People Still Read Books: Steven Hyden
An interview with the author of “Long Road: Pearl Jam and the Soundtrack of a Generation”
I host the People Still Read Books podcast once a month, a podcast where I talk to authors about their books, their process, their fears, the excitement and terror of writing a book. (It’s also partly a way to help promote my upcoming novel The Time Has Come.) You can listen to the conversation on the podcast feed, but with each show, we’ll post an edited transcript of the podcast here.
This week’s guest is Steven Hyden, Cultural Critic at Uproxx and the author of five books, including the smart, probing book Long Road: Pearl Jam and the Soundtrack of a Generation. The book is about the band, but it’s really about the generation — how Pearl Jam and their fans both reflected and rejected the notorious “Generation X” label. As a proud Gen-Xer, I found the book endlessly entertaining and insightful … and I don’t even like Pearl Jam that much. We talked about Hyden’s process, Generation X and how he keeps his acknowledgements pages so short.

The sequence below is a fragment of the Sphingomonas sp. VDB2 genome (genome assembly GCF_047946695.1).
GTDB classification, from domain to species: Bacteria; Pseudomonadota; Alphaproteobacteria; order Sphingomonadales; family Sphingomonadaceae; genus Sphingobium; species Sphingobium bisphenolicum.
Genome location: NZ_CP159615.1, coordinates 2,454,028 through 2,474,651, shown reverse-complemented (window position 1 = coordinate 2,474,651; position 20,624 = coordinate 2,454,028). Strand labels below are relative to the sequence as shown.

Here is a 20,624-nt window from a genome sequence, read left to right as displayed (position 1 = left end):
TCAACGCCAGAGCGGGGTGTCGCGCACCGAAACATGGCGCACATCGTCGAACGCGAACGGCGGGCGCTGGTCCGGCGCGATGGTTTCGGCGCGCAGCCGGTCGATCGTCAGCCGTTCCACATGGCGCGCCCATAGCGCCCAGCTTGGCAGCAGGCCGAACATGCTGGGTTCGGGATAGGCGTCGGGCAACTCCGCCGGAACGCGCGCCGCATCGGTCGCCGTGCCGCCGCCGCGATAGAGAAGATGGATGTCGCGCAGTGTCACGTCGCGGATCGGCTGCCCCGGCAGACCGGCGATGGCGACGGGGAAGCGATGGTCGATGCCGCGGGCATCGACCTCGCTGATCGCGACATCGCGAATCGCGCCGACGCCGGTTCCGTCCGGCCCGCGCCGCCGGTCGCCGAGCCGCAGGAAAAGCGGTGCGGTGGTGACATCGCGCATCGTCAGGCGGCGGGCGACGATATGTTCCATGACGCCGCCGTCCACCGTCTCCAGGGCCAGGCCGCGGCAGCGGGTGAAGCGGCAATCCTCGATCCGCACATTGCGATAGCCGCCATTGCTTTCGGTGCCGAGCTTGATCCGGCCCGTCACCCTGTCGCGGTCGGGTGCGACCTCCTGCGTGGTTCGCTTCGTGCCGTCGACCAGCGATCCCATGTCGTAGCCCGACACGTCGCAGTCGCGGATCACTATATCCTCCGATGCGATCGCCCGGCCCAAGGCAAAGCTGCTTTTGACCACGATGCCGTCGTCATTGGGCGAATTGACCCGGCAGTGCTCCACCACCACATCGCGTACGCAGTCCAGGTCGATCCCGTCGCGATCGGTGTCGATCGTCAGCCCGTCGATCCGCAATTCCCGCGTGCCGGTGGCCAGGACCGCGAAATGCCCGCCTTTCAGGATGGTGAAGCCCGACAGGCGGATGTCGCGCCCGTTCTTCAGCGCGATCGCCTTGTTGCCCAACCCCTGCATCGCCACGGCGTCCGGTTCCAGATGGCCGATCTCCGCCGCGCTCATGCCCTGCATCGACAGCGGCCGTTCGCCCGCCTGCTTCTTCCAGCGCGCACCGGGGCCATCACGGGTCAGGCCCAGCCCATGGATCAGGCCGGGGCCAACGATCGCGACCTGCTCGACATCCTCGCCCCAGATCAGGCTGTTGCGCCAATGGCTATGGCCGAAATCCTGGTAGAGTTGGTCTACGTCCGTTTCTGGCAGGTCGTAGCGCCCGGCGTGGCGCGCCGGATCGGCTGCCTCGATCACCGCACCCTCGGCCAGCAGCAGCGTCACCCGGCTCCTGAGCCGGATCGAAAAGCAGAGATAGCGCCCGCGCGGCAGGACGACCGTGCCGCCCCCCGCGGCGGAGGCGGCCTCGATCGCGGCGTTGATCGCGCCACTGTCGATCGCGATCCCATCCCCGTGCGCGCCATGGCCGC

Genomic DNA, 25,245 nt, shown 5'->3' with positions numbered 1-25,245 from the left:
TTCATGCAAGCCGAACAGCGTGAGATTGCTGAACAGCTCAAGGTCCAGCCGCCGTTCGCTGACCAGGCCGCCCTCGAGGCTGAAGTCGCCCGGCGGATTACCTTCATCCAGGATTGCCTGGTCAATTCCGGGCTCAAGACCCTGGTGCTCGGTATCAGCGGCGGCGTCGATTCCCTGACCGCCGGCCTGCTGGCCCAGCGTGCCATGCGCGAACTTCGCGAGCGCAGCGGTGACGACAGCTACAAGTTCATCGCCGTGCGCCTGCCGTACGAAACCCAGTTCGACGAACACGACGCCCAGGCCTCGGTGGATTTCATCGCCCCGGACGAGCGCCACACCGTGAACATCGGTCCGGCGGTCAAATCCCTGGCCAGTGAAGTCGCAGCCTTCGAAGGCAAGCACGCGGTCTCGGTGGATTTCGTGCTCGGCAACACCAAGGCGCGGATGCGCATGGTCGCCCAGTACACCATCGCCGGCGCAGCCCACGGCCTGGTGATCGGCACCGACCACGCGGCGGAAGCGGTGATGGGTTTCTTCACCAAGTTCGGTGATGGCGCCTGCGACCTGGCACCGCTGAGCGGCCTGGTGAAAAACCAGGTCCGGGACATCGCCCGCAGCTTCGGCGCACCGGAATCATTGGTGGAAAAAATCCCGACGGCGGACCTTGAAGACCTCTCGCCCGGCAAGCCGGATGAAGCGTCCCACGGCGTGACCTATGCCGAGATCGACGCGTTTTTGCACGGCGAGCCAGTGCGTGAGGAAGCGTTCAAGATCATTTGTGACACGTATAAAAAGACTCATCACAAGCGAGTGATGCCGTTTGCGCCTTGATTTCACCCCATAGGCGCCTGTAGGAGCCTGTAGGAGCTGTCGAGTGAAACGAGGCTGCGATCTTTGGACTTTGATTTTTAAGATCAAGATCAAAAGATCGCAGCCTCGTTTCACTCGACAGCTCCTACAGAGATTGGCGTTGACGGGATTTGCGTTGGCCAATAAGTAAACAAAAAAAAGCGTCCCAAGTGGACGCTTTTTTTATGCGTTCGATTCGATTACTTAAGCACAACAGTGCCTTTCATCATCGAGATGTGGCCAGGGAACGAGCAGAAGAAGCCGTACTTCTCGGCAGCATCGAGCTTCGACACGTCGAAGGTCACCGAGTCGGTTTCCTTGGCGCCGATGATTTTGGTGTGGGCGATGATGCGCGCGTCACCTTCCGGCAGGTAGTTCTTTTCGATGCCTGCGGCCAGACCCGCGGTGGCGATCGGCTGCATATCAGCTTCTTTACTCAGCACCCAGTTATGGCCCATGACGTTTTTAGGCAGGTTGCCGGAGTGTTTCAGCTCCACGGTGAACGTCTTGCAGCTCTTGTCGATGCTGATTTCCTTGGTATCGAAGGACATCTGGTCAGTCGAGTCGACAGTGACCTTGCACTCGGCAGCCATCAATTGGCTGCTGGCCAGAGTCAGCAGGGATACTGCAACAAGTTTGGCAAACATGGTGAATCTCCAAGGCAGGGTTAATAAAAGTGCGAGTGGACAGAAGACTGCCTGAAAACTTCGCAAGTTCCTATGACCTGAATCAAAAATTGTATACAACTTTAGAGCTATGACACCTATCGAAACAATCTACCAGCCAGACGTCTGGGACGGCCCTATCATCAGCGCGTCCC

Leitch: One of the things that I think is really interesting about the way you write in your career is actually captured I think pretty well in the preface. “I am a music critic, which means I have the annoying though hopefully endearing arrogance of a know-it-all who believes he can analyze and explain a band’s legacy better than the bands’ members themselves. In the very least, I suspect I will enjoy analyzing and explaining Pearl Jam’s legacy more than they would.” I find myself enjoying what you say about the band and the era more than I would hearing what the band says.
Hyden: In my experience, musicians are not that interested or maybe not that good at looking at their own music. There is almost a superstition with it, where the artist feels like if I think about my process too much or I think about what this means too much, it will make me self-conscious. I will not be able to do what I do. There is the instinctual part of art that will disappear. I put that in the intro as a way of setting up expectations for the reader. The way the book was marketed, some people were calling it a biography. It is like, it is not a biography. It is one person exploring this catalog. You learn a lot about the band…